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We capture the public sentiment towards candidates in the 2020 US Presidential Elections, by analyzing 7.6 million tweets sent out between October 31st and November 9th, 2020. We apply a novel approach to first identify tweets and user accounts in our database that were later deleted or suspended from Twitter. This approach allows us to observe the sentiment held for each presidential candidate across various groups of users and tweets: accessible tweets and accounts, deleted tweets and accounts, and suspended or inaccessible tweets and accounts. We compare the sentiment scores calculated for these groups and provide key insights into the differences. Most notably, we show that deleted tweets, posted after the Election Day, were more favorable to Joe Biden, and the ones posted leading to the Election Day, were more positive about Donald Trump. Also, the older a Twitter account was, the more positive tweets it would post about Joe Biden. The aim of this study is to highlight the importance of conducting sentiment analysis on all posts captured in real time, including those that are now inaccessible, in determining the true sentiments of the opinions around the time of an event.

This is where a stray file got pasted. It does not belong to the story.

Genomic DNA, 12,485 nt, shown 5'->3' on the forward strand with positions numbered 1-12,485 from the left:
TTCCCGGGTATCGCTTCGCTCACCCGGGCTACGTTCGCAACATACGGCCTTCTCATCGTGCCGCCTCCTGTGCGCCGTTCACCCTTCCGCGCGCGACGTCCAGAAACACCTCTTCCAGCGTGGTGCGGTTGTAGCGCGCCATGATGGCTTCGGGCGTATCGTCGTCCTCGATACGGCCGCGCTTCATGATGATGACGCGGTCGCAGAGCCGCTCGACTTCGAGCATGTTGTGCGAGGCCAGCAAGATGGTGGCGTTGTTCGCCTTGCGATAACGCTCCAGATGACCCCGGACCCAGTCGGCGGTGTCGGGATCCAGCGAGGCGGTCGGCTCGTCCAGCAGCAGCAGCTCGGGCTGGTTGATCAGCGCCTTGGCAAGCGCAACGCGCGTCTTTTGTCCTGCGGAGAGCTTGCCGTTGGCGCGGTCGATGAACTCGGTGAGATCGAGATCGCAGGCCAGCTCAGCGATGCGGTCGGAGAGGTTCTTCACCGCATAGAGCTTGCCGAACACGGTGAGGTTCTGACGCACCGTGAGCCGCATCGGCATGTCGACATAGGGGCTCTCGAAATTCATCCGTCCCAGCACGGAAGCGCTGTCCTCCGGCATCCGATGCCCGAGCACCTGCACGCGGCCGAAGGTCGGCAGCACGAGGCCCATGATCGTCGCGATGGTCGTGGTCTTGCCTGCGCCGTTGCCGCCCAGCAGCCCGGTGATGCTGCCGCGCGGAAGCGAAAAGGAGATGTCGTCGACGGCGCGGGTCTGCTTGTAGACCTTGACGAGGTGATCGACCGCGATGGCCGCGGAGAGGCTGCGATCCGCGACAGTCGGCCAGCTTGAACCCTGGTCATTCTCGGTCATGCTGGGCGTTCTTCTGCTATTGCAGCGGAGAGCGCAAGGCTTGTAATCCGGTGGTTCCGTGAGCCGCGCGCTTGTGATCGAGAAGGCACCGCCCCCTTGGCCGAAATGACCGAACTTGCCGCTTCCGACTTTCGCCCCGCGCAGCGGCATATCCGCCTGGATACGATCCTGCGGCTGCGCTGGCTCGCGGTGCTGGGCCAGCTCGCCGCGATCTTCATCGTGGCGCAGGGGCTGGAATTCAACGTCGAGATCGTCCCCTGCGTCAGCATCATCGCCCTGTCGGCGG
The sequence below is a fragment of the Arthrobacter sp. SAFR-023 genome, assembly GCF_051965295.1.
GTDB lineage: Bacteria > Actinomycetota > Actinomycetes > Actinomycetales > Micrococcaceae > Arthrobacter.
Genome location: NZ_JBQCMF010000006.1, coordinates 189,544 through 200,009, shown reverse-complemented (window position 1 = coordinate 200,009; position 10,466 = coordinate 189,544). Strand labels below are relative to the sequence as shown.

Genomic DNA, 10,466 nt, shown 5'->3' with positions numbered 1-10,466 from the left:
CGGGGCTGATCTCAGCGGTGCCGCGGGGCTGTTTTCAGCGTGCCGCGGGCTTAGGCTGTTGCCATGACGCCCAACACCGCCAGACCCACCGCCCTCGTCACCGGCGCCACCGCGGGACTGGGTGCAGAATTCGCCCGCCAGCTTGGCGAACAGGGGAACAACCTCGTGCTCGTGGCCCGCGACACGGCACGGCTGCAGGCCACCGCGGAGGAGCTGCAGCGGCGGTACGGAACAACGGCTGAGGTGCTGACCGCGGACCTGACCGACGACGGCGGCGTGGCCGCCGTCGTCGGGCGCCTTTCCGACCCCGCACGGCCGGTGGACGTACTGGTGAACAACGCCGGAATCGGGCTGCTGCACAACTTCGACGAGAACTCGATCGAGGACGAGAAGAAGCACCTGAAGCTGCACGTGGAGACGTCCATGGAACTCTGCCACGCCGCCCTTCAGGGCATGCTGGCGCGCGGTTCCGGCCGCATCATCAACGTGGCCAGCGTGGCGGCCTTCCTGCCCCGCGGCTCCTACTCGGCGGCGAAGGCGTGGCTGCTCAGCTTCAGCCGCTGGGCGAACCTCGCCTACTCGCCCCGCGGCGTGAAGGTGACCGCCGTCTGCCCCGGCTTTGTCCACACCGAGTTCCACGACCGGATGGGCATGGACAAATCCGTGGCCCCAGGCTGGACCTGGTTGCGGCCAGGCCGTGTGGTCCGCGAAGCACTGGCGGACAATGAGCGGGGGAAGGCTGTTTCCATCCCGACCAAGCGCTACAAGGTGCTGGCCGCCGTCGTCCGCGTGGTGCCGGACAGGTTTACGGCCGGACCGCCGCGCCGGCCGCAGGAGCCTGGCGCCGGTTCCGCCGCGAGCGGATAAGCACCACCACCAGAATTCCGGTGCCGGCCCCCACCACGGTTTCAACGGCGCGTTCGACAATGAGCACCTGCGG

This article was originally published in Journal of Big Data, volume 9, in 2022.


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Creative Commons License

Creative Commons License
This work is licensed under a Creative Commons Attribution 4.0 License.



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